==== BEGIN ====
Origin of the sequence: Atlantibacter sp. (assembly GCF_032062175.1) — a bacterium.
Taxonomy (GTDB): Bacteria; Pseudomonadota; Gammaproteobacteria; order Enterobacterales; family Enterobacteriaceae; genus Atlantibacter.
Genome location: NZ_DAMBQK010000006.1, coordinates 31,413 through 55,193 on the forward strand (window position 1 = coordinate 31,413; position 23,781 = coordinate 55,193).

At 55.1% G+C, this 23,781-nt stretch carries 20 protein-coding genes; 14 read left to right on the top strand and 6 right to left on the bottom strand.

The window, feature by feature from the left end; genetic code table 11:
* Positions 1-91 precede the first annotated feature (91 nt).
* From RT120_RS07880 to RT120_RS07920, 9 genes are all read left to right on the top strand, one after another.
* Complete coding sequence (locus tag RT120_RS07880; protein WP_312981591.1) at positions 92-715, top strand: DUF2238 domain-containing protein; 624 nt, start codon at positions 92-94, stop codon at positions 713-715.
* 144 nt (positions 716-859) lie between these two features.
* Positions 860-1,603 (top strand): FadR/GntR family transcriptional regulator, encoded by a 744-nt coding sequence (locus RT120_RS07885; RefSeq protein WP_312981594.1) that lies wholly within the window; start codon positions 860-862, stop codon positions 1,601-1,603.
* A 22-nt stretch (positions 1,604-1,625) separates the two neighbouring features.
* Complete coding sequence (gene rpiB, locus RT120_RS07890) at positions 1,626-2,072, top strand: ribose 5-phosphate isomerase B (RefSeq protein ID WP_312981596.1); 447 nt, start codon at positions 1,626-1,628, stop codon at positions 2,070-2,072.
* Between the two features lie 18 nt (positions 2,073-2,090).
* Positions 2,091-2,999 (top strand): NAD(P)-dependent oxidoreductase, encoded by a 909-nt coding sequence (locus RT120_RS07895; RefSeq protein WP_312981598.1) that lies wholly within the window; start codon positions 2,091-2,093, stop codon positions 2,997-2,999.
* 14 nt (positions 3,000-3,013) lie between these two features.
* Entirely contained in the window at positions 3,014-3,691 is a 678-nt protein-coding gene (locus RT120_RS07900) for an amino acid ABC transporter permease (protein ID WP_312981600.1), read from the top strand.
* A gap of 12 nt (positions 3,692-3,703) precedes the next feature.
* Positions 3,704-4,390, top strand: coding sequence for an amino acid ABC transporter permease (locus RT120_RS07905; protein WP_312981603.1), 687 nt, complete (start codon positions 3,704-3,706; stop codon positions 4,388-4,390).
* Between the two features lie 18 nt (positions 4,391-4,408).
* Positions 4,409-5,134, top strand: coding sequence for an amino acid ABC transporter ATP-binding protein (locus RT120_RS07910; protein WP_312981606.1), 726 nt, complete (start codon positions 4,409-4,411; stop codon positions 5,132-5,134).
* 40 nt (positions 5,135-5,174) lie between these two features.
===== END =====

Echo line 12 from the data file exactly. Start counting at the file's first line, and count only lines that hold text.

* Complete coding sequence (gene rpiB, locus RT120_RS07890) at positions 1,626-2,072, top strand: ribose 5-phosphate isomerase B (RefSeq protein ID WP_312981596.1); 447 nt, start codon at positions 1,626-1,628, stop codon at positions 2,070-2,072.